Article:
As far back as ASM #648 and ASM #653, we saw that Doctor Octopus was tinkering around on the space station that Horizon Labs sent up into space with Col. John Jameson and crew aboard. Planning the supervillain plot to end all supervillain plots, Ock now makes his move.
|Assistant Editor:||Ellie Pyle|
|Writer:||Dan Slott & Chris Yost|
|Lettering:||VC's Joe Caramagna|
|Colorist:||Frank D' Armata|
The opening scene is set in both outer space and at Horizon Labs--John Jameson is outside the Apogee 1 Space Station, communicating with Peter, Max Modell, Juergen, Jonah and Glory Grant down on the ground. Watching Jonah communicate with his son John via the uplink to the station, Peter thinks to himself that he's getting a glimpse of Mayor Jonah's human side. His reverie is cut short by John being panicked and surprised by something off-screen, and then the connection going dead. Apogee goes through a "catastrophic system failure", and Jonah freaks, berating the Horizon team to save his son. Peter uses the pandemonium to make his exit and suit up, heading to the Baxter Building.
He finds Johnny Storm there, dancing in his underwear to the song "Friday". After being surprised by Spidey, Johnny explains the rest of the Fantastic Four are off on holiday in the Savage Land, and that Johnny himself is catching up on all the TV he missed while he was busy being "dead" (re: trapped in the negative zone). Spidey explains that he needs one of the FF's ships to get to John Jameson and Apogee 1.
Back at Horizon, Max Modell tries to console Jonah, but Jonah shrugs him off, saying he'll never forgive Modell for the danger he's put his son in, that Horizon itself is dangerous and that no matter what happens, he won't forget it.
Docking with and boarding the Apogee 1, a floating Spidey and Johnny find that "the artificial gravity systems must have failed too". Something sets off the spider-sense, and suddenly Spidey and Johnny are attacked by a bunch of Doc Ock's mini Octobots. Finding webs ineffective against the pests and not wanting to use Johnny's flame power so as to not burn up oxygen, they wonder what they'll do next. Suddenly, several Octobots are lazer-zapped off panel. John Jameson tells them "come with me if you want to live".
Back on Earth in the underwater base of the Sinister Six, Mysterio notes to Doctor Octopus that about a hundred of his Octobots have gone offline. Ock tells him that his plan must come to fruition, and to allow the Octobots to finish their task and then destroy the Apogee 1, and that twenty minutes should suffice.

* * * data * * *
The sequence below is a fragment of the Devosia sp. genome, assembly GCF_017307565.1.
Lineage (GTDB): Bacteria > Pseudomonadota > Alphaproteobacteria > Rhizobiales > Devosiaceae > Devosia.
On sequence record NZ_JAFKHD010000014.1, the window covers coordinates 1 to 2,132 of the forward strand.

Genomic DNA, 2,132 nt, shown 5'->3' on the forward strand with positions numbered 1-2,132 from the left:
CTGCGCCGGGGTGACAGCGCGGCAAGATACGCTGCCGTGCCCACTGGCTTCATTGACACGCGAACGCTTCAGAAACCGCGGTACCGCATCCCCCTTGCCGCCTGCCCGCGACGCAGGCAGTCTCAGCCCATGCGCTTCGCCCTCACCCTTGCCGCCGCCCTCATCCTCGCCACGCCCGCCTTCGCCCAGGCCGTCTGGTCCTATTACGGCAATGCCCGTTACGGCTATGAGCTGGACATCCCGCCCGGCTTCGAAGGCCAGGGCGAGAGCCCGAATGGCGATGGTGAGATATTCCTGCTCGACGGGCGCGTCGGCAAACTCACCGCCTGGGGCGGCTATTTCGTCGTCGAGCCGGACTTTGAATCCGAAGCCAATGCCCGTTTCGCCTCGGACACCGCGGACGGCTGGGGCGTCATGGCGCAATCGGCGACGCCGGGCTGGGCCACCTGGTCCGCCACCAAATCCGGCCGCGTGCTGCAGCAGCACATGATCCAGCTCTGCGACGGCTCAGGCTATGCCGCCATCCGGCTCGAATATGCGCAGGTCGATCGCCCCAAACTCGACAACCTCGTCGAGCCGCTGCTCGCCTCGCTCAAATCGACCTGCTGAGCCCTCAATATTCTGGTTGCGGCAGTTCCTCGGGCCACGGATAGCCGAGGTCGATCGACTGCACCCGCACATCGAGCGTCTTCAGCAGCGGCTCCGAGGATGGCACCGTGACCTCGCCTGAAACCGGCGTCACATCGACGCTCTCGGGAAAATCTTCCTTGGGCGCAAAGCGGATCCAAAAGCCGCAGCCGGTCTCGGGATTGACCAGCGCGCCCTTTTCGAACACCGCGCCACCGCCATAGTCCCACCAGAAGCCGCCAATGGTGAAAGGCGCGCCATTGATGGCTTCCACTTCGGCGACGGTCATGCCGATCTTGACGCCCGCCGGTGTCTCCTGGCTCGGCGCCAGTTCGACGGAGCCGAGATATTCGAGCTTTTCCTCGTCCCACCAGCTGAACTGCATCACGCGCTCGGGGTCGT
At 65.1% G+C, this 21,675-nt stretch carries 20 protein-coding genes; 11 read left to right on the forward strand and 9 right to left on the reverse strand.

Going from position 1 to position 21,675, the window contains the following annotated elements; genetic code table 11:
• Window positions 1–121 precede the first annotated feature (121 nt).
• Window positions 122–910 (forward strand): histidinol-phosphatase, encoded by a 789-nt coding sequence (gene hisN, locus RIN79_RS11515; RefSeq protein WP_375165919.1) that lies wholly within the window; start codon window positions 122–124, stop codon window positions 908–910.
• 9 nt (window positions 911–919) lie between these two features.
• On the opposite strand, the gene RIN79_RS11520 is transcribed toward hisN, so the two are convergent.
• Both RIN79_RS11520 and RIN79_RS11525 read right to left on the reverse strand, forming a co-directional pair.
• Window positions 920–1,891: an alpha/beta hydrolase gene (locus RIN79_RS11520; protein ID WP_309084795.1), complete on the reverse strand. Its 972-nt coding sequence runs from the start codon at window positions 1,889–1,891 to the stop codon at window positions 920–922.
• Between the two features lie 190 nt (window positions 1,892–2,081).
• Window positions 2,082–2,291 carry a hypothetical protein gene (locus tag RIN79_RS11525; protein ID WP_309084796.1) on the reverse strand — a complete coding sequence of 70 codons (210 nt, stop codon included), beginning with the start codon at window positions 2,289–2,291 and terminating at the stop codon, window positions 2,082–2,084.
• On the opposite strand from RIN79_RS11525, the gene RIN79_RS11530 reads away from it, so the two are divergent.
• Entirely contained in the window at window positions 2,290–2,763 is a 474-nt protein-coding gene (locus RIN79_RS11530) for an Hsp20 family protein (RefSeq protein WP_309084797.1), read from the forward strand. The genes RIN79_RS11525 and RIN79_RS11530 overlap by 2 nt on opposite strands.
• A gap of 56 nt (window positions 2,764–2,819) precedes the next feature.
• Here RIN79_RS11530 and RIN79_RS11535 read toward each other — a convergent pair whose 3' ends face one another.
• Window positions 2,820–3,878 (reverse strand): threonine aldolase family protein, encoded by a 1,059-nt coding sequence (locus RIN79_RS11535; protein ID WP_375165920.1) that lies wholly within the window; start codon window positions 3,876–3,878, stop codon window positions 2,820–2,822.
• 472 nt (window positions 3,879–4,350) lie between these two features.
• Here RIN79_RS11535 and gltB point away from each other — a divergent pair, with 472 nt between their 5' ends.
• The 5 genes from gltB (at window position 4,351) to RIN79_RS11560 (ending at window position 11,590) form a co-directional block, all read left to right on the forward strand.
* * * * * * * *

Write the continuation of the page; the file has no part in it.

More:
John Jameson fits Johnny and Spidey with some zero-gravity propellant belts to get around. John explains he was outside when the crew were going about their day to day experiments, researching deep space travel, when the incident happened. At that moment, a bay door is pried open to a constant "TKK TKK TKK" sound: the crew of the Apogee emerge, clad in Ock's contraptions and turned into "Octobot Zombies".
Being of the adventures of Spidey and Johnny Storm, the Human Torch, who hasn't been seen in these pages since ASM #657's tribute issue to Johnny which itself was flashback-based. I wasn't thrilled at first to hear Johnny was to be guesting in this issue, but he and Spidey's banter is pretty funny here and besides, how else was Spider-man going to be able to get into space?
Dan Slott and Chris Yost's story is energetic, well-paced and ends on an interesting, though, if I can use this analogy again, quite video-gamey hook (zombies on a space station, I think I played that one). As good a writer as Slott frequently is, he needs someone to balance out his excesses on the title, and Yost fills the role as ably here as he did in #679's "point one" issue. It's still unclear as to what Doc Ock's master plan is, but that will be tackled in upcoming storylines. This issue serves as a way to rachet up that tension, and Slott and Yost even set a subplot on the back burner for good measure: Mayor Jameson's indictment of Modell and his Horizon Labs being too dangerous (a way to reset Peter Parker and the title back to pre-Horizon Labs status quo?)
Lastly, Giuseppe Camuncoli blows the doors off with his art this issue--sprawling double page space shots, tight character work during the emotional scenes, and adequately creepy Octo-Zombies at the end, though they could've been perhaps creepier. Like a latter-period John Romita Jr., Camuncoli's Spider-man often has a blocky quality that I can't quite put my finger on, but Camuncoli, with Klaus Janson's inks, really rises to the level of the story in an impressive way.
Slott and Yost double down on the pop culture references here and also take Spider-man further still from his street-level roots, but it's a massively entertaining issue and it works. Great build up to the Sinister Six and the "Ends of The Earth" tale as well.
I find it a bit odd that this issue and the last went to press with no story title to be found anywhere in their pages.
Johnny Storm returned to the land of the living (ok, the land of 'not-the-negative-zone') in Fanastic Four #600.